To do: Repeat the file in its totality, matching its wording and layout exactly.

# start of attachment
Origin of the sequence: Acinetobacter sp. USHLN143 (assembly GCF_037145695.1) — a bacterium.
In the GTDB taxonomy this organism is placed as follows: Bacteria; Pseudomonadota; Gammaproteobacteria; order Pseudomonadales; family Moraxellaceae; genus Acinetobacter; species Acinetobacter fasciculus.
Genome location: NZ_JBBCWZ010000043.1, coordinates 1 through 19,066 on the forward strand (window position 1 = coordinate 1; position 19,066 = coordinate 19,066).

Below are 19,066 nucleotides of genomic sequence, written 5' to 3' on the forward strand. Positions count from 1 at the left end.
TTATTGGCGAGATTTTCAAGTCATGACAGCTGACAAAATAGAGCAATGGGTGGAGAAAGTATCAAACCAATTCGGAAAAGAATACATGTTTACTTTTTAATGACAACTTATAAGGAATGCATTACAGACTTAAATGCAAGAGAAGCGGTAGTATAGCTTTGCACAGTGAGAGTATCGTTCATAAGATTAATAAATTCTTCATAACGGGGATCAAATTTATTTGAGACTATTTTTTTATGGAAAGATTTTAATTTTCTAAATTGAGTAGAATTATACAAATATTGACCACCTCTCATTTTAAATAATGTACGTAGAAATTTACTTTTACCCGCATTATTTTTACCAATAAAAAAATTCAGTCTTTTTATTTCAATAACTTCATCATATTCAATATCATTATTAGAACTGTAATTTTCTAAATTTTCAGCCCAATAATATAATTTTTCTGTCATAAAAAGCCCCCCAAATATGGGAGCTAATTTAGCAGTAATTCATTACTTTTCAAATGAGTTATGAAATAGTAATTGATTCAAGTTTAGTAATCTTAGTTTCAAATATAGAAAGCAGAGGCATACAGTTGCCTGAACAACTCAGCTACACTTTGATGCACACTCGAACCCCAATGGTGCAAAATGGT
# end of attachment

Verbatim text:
Origin of the sequence: Acinetobacter sp. USHLN143 (assembly GCF_037145695.1) — a bacterium.
In the GTDB taxonomy this organism is placed as follows: Bacteria; Pseudomonadota; Gammaproteobacteria; order Pseudomonadales; family Moraxellaceae; genus Acinetobacter; species Acinetobacter fasciculus.
Genome location: NZ_JBBCWZ010000043.1, coordinates 1 through 19,066 on the forward strand (window position 1 = coordinate 1; position 19,066 = coordinate 19,066).

Below are 19,066 nucleotides of genomic sequence, written 5' to 3' on the forward strand. Positions count from 1 at the left end.
TTATTGGCGAGATTTTCAAGTCATGACAGCTGACAAAATAGAGCAATGGGTGGAGAAAGTATCAAACCAATTCGGAAAAGAATACATGTTTACTTTTTAATGACAACTTATAAGGAATGCATTACAGACTTAAATGCAAGAGAAGCGGTAGTATAGCTTTGCACAGTGAGAGTATCGTTCATAAGATTAATAAATTCTTCATAACGGGGATCAAATTTATTTGAGACTATTTTTTTATGGAAAGATTTTAATTTTCTAAATTGAGTAGAATTATACAAATATTGACCACCTCTCATTTTAAATAATGTACGTAGAAATTTACTTTTACCCGCATTATTTTTACCAATAAAAAAATTCAGTCTTTTTATTTCAATAACTTCATCATATTCAATATCATTATTAGAACTGTAATTTTCTAAATTTTCAGCCCAATAATATAATTTTTCTGTCATAAAAAGCCCCCCAAATATGGGAGCTAATTTAGCAGTAATTCATTACTTTTCAAATGAGTTATGAAATAGTAATTGATTCAAGTTTAGTAATCTTAGTTTCAAATATAGAAAGCAGAGGCATACAGTTGCCTGAACAACTCAGCTACACTTTGATGCACACTCGAACCCCAATGGTGCAAAATGGT